Mark Malloch Brown is the Deputy Secretary General of the United Nations. On Tuesday, the Financial Times published an interview of Brown, which you can access here (subscription only). The interview has drawn attention mostly because of Brown’s reluctance to acknowledge that Hezbollah is a terrorist organization:
It’s not helpful to couch this war in the language of international terrorism. Hizbollah employs terrorist tactics, it is an organisation however whose roots historically are completely separate and different from Al Qaeda.
Which is, of course, a non sequitur. But I thought this was the most striking moment in the interview:
Everybody would want a solution here which takes away the recruiting power of Hizbollah in the broader Arab world. That is one which addresses the territorial issue of the Sheba farms, which in a broader way addresses Lebanon’s sovereignty and integrity in a way that allows Hizbollah a political as against a militia future inside an independent Lebanon. If those issues can be addressed, then the support for a militarised Hizbollah falls away.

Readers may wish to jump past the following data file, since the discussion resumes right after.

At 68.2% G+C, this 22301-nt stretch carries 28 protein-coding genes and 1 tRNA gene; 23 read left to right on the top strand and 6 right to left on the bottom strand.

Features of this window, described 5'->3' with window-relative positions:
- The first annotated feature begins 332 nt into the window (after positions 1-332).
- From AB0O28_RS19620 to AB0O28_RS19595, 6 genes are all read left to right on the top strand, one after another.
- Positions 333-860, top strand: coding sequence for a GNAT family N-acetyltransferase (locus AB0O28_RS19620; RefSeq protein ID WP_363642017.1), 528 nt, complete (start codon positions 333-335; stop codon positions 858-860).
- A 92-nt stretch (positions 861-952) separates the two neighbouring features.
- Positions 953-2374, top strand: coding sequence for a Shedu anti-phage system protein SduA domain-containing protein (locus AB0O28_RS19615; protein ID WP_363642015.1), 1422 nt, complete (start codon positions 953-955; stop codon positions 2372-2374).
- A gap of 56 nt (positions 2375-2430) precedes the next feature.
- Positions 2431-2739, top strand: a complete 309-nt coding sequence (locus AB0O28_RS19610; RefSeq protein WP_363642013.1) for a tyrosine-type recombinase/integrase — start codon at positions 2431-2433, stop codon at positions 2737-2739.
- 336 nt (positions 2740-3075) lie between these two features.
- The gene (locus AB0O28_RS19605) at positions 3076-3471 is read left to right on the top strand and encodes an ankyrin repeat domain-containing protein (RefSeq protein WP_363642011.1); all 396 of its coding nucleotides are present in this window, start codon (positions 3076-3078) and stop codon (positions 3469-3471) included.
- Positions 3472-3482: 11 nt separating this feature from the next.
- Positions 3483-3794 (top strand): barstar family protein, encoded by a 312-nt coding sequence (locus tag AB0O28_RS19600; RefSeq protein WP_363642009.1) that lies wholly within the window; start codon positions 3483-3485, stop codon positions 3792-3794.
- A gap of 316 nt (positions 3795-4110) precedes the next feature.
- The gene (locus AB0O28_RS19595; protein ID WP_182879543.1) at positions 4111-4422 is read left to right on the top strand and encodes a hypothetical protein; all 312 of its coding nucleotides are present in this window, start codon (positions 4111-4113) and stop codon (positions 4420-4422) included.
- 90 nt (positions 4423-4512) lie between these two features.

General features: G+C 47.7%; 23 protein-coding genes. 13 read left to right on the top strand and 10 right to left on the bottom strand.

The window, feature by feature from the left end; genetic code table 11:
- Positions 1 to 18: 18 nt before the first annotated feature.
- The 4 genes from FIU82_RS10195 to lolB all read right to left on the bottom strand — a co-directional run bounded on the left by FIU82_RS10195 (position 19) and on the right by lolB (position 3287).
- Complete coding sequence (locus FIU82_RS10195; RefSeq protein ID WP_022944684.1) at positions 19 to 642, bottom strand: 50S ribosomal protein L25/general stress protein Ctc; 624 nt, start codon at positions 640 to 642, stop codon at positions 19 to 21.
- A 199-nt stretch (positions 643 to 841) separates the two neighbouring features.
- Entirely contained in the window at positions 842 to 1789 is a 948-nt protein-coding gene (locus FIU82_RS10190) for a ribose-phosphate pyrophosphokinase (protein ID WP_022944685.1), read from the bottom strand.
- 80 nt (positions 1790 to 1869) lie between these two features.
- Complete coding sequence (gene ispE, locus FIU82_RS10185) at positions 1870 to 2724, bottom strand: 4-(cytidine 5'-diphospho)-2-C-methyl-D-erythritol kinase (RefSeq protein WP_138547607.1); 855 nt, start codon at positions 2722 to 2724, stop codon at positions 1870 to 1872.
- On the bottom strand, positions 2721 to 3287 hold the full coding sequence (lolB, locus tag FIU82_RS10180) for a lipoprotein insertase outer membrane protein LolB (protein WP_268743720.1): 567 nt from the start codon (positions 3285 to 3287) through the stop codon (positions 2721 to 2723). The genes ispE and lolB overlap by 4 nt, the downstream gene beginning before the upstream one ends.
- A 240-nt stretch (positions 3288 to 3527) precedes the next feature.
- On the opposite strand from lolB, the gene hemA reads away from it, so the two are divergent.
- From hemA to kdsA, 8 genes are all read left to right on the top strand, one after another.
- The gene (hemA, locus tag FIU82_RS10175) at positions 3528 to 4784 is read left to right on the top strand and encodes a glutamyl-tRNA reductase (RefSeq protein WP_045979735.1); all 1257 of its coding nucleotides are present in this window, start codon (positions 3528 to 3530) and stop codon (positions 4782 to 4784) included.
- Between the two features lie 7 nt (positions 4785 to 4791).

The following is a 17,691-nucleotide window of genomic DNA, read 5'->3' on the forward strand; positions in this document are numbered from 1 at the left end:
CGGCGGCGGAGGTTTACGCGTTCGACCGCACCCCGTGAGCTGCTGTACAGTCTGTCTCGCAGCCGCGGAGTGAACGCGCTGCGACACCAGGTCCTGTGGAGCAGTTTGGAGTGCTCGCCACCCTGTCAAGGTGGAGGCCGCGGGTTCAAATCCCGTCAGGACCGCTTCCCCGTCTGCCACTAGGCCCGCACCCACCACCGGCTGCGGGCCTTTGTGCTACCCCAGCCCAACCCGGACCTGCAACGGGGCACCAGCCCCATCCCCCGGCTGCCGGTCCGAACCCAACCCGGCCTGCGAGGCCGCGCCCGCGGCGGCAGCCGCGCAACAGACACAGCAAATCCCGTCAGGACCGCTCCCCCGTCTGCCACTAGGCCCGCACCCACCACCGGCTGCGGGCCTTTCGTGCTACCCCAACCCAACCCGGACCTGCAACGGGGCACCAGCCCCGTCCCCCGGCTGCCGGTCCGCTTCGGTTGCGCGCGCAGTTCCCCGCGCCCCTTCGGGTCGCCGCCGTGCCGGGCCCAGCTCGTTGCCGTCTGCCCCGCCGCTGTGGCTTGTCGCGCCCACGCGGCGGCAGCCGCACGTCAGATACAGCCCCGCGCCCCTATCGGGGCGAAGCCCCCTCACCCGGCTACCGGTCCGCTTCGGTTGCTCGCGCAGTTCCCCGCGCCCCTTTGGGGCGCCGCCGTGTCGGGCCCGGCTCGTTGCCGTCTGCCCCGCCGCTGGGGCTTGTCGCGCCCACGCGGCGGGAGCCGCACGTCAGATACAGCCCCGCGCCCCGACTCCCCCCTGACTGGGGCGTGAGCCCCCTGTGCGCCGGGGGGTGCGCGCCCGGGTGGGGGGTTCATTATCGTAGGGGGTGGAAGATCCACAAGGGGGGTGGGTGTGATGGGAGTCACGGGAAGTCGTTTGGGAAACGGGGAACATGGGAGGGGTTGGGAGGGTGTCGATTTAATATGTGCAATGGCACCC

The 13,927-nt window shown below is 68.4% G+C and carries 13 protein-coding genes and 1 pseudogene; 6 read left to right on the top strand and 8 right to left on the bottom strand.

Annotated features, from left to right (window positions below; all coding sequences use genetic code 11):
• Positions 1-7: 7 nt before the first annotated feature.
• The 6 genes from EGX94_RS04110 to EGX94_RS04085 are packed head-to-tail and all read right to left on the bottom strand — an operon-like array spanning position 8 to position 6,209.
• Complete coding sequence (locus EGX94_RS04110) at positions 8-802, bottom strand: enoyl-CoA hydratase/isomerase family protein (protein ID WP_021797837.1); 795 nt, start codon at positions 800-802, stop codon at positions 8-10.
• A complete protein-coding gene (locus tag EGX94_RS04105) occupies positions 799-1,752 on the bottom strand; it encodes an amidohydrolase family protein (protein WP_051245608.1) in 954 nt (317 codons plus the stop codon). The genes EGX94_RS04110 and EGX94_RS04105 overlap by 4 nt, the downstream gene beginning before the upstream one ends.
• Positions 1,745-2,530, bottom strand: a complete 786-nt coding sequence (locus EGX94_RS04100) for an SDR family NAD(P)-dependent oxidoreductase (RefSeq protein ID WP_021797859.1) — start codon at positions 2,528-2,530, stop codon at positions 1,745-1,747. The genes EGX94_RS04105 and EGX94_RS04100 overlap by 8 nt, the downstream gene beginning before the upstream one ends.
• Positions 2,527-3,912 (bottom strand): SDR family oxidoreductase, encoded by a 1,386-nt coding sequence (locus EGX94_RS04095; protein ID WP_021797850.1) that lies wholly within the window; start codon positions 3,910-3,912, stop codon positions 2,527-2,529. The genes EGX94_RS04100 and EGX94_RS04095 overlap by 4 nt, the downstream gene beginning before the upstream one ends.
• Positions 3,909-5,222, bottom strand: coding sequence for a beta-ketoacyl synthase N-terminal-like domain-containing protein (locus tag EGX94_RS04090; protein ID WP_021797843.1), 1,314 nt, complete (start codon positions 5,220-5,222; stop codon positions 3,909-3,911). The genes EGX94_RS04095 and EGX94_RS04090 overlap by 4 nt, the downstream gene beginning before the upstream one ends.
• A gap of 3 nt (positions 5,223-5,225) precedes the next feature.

This is utterly delusional. The idea that Hezbollah’s maniacal attempt to exterminate the Jews somehow turns on Sheba Farms, a tiny slice of land adjoining the Golan Heights, which the U.N. says belongs to Syria, not Lebanon, is absurd on its face. And Brown’s reference to Lebanon’s “sovereignty and integrity,” in the present context, is mystifying, since Israel departed Lebanon six years ago, and the only threat to Lebanon’s sovereignty and integrity since that time has come from Hezbollah’s patron, Syria, and from Hezbollah itself. But Brown, like most diplomats, is unable to understand or acknowledge that Islamic terrorists are simply evil. He desperately wants the present conflict to be about land. If we can only give Hezbollah some land–any land!–somehow, sanity will be restored. Suffice it to say that this is an approach that has been tried, and found wanting.
What is the book in which people in sleighs, traveling across the Russian steppes, are beset by wolves, and begin to toss children overboard, one by one, in the hope that the wolves will be satiated or distracted? That is the image that comes to mind. Toss the terrorists a bit of land–ultimately, of course, Israel–and maybe they will be satisfied and leave the rest of us alone. It is an unedifying spectacle.
Via Eye on the U.N.